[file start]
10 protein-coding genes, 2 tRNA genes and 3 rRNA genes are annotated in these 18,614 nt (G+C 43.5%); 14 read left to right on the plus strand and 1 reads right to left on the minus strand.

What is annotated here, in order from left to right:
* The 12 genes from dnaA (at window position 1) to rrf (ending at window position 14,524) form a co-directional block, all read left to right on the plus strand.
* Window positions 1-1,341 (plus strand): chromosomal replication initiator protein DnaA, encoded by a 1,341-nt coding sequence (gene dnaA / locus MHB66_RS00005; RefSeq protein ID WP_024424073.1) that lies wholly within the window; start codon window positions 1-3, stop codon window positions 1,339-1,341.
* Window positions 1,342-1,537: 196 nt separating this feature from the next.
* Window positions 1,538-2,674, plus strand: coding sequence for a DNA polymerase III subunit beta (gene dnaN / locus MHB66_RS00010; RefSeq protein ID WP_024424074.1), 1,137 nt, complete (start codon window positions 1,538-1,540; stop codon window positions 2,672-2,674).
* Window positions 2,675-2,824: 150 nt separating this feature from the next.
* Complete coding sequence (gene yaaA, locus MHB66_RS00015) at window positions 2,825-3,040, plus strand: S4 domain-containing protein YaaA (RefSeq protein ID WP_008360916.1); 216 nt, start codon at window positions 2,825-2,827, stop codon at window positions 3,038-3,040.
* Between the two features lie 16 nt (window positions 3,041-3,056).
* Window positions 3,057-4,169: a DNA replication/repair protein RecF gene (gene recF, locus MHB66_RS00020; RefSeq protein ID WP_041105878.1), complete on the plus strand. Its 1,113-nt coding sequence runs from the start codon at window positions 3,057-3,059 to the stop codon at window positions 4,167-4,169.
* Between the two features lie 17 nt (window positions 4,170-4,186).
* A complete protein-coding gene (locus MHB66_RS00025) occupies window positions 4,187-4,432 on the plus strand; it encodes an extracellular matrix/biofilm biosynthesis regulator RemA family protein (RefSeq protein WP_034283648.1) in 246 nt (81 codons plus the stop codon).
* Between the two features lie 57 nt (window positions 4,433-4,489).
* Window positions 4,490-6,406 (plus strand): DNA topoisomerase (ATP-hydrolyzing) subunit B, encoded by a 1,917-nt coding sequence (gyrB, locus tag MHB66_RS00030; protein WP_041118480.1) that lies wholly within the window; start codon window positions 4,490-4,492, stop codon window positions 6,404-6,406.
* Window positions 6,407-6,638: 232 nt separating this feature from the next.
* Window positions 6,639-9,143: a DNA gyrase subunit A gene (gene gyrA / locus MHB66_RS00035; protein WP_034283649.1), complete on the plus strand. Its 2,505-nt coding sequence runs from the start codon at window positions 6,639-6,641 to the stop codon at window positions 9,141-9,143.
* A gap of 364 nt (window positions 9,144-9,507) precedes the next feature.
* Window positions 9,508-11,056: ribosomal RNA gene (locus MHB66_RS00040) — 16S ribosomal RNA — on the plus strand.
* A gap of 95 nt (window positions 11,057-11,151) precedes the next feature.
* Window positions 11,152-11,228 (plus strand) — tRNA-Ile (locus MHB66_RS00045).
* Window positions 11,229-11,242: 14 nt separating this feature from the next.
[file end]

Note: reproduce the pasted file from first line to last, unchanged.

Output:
10 protein-coding genes, 2 tRNA genes and 3 rRNA genes are annotated in these 18,614 nt (G+C 43.5%); 14 read left to right on the plus strand and 1 reads right to left on the minus strand.

What is annotated here, in order from left to right:
* The 12 genes from dnaA (at window position 1) to rrf (ending at window position 14,524) form a co-directional block, all read left to right on the plus strand.
* Window positions 1-1,341 (plus strand): chromosomal replication initiator protein DnaA, encoded by a 1,341-nt coding sequence (gene dnaA / locus MHB66_RS00005; RefSeq protein ID WP_024424073.1) that lies wholly within the window; start codon window positions 1-3, stop codon window positions 1,339-1,341.
* Window positions 1,342-1,537: 196 nt separating this feature from the next.
* Window positions 1,538-2,674, plus strand: coding sequence for a DNA polymerase III subunit beta (gene dnaN / locus MHB66_RS00010; RefSeq protein ID WP_024424074.1), 1,137 nt, complete (start codon window positions 1,538-1,540; stop codon window positions 2,672-2,674).
* Window positions 2,675-2,824: 150 nt separating this feature from the next.
* Complete coding sequence (gene yaaA, locus MHB66_RS00015) at window positions 2,825-3,040, plus strand: S4 domain-containing protein YaaA (RefSeq protein ID WP_008360916.1); 216 nt, start codon at window positions 2,825-2,827, stop codon at window positions 3,038-3,040.
* Between the two features lie 16 nt (window positions 3,041-3,056).
* Window positions 3,057-4,169: a DNA replication/repair protein RecF gene (gene recF, locus MHB66_RS00020; RefSeq protein ID WP_041105878.1), complete on the plus strand. Its 1,113-nt coding sequence runs from the start codon at window positions 3,057-3,059 to the stop codon at window positions 4,167-4,169.
* Between the two features lie 17 nt (window positions 4,170-4,186).
* A complete protein-coding gene (locus MHB66_RS00025) occupies window positions 4,187-4,432 on the plus strand; it encodes an extracellular matrix/biofilm biosynthesis regulator RemA family protein (RefSeq protein WP_034283648.1) in 246 nt (81 codons plus the stop codon).
* Between the two features lie 57 nt (window positions 4,433-4,489).
* Window positions 4,490-6,406 (plus strand): DNA topoisomerase (ATP-hydrolyzing) subunit B, encoded by a 1,917-nt coding sequence (gyrB, locus tag MHB66_RS00030; protein WP_041118480.1) that lies wholly within the window; start codon window positions 4,490-4,492, stop codon window positions 6,404-6,406.
* Window positions 6,407-6,638: 232 nt separating this feature from the next.
* Window positions 6,639-9,143: a DNA gyrase subunit A gene (gene gyrA / locus MHB66_RS00035; protein WP_034283649.1), complete on the plus strand. Its 2,505-nt coding sequence runs from the start codon at window positions 6,639-6,641 to the stop codon at window positions 9,141-9,143.
* A gap of 364 nt (window positions 9,144-9,507) precedes the next feature.
* Window positions 9,508-11,056: ribosomal RNA gene (locus MHB66_RS00040) — 16S ribosomal RNA — on the plus strand.
* A gap of 95 nt (window positions 11,057-11,151) precedes the next feature.
* Window positions 11,152-11,228 (plus strand) — tRNA-Ile (locus MHB66_RS00045).
* Window positions 11,229-11,242: 14 nt separating this feature from the next.